18 May 2010

Yzerfontein: 16 Mile Beach

Date: 17 May 2010

Location: Yzerfontein

Walkers: Michele and Helen

*** Route plotted here ***

Yzerfontein is a seaside town on the West Coast just over an hour's drive from Cape Town.

After a delicious light lunch in one of the local restaurants we set off on our walk up 16 Mile Beach. The stretch of sand extends unbroken all the way into the West Coast National Park north of the town and is apparently 19 miles long. Not that we had any intention of walking quite that far!

This beach has blue flag status; however, it was in a less than pristine condition when we visited. The sea was brown and the waves were bringing in a foam that covered the sand. I remember seeing something similar, although not nearly as bad, at Muizenberg a few years ago. If memory serves: although it looks like pollution, it is actually not... instead it's a natural occurrence, caused by an algae or something.

The foam was fascinating: really light and fluffy as it came in on the waves and then collapsing and getting tacky and darker in colour over time. And it covered everything, even the poor crabs.

There were a few spots where the foam wasn't so bad, and here we got a sense of how lovely the beach must be in normal circumstances. It is wide and flat, very nice for walking. The first landmark is a small rocky outcrop, from which one gets a lovely view back to the town.

Out to sea we could see a small rocky island. To our left was low dune.

As we walked further we were astonished at the state of the beach. Not only was it covered in the strange foam, it was also strewn with a vast amount of kelp. We presume recent storms had washed it all up.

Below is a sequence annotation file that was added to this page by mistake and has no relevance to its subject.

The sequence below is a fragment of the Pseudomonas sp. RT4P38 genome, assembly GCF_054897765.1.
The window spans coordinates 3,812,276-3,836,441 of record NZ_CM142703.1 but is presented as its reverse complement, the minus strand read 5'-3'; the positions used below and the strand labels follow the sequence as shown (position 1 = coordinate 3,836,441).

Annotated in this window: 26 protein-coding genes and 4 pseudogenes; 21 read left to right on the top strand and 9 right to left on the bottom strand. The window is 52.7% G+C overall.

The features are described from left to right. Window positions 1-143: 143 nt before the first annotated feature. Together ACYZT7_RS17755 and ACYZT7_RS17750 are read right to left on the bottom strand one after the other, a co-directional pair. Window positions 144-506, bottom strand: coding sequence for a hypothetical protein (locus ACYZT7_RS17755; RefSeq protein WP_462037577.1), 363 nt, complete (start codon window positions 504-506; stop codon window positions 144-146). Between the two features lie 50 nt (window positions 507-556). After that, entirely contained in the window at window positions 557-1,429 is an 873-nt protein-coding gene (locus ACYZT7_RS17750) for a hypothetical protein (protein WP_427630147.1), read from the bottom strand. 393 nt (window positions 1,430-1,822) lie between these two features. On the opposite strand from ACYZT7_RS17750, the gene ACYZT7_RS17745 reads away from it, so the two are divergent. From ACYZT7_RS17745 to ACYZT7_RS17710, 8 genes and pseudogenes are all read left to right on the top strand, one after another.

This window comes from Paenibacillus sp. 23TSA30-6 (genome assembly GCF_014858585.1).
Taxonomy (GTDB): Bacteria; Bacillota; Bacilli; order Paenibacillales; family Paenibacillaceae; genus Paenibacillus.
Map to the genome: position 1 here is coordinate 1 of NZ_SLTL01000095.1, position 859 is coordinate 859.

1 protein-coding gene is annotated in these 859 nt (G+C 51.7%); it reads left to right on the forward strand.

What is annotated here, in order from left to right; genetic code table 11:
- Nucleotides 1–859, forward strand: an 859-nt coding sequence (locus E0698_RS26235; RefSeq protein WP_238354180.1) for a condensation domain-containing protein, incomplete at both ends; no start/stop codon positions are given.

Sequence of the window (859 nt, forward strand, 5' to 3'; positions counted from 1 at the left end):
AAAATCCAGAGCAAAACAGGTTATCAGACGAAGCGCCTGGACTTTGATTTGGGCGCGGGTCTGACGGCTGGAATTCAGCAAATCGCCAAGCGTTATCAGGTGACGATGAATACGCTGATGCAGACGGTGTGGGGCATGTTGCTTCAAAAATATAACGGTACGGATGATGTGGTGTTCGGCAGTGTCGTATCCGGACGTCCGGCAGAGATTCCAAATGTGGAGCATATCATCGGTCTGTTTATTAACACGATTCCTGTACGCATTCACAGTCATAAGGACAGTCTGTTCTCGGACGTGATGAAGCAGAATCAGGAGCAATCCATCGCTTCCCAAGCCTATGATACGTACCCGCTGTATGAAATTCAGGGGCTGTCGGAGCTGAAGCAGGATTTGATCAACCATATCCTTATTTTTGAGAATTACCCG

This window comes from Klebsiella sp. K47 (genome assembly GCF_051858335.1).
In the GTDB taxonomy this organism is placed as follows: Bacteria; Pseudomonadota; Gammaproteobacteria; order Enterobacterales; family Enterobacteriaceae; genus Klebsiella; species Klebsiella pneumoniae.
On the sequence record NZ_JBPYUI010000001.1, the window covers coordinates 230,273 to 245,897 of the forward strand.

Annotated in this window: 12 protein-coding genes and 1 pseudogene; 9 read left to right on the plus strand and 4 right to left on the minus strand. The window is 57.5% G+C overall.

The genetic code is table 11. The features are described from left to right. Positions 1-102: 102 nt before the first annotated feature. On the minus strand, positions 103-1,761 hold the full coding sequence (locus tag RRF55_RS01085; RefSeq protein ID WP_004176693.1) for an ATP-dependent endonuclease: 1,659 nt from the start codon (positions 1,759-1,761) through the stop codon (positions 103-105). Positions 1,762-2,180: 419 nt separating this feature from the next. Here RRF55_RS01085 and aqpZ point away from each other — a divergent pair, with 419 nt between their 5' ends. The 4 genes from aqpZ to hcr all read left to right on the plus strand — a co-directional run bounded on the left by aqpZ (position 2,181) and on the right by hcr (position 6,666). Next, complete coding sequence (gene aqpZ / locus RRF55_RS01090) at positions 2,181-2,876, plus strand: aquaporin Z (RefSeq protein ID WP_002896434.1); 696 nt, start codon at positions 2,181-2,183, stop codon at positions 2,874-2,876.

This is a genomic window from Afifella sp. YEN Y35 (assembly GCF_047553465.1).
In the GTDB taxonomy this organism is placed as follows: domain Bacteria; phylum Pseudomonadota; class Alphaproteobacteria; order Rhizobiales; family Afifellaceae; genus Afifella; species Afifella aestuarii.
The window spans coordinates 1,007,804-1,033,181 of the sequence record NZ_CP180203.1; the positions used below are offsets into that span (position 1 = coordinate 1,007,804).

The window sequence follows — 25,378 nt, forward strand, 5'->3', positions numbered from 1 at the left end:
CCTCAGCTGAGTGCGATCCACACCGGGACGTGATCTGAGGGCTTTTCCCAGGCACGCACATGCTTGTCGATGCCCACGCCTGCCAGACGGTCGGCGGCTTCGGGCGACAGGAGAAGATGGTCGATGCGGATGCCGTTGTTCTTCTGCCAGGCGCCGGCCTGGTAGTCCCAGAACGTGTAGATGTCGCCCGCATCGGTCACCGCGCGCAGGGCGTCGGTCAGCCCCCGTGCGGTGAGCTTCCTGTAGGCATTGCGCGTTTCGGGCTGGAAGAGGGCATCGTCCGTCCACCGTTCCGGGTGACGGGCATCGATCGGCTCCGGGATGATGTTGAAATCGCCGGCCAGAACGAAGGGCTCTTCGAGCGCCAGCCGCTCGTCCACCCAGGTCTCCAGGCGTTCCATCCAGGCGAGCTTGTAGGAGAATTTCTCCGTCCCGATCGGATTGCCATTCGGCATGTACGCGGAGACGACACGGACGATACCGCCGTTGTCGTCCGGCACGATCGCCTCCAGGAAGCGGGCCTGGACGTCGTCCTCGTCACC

And not only kelp... lots and lots of flotsam and jetsam. Mostly jetsam... litter of all kinds and types.

There were hundreds (literally, hundreds!) of plastic bottles. Mostly water and soft drink bottles. And their lids.

And also plastic containers of all shapes and sizes. So much damn plastic!

There was also a lot of rope, netting and other fishing paraphernalia. I know this stuff is a disaster for fish and sea birds, but I do find something about the faded colours appealing. I also like the weathered wooden planks and boards, which were strewn far and wide.

There were also a surprising number of stray shoes. And also this single fin. Bit worrying... one can only wonder what happened to the person who was wearing it!

We saw three dead sea baby seals in various stages of decay.

Sections of the beach were also strewn with bluebottles.

A little way up the beach we passed the Strandkombuis. They were preparing for a wedding which was in full progress when we passed this spot on the way back.

We stopped to look at a rusty old buoy that has washed up. What a relic!

Beyond the buoy we saw no one else on the beach.

Every so often we climbed the sand dune to have a look at the other side.... lots more dune-scape and coastal bush.

I liked the colours and textures of the coastal flora.

There were gangs of gulls and oystercatchers on the shore.

As we walked on the beach got narrower.

The foam here was even soupier. The tide was coming in too, so we walked along the top of the dune for a bit to get away from it.

On the way back we gave up trying to avoid the foam and just waded through it. Our shoes were caked in the stuff and the sand was sticking to it making our feet feel strangely heavy.

I made a point of looking up on the walk back, enjoying the winter skies.

(Photos by Helen)

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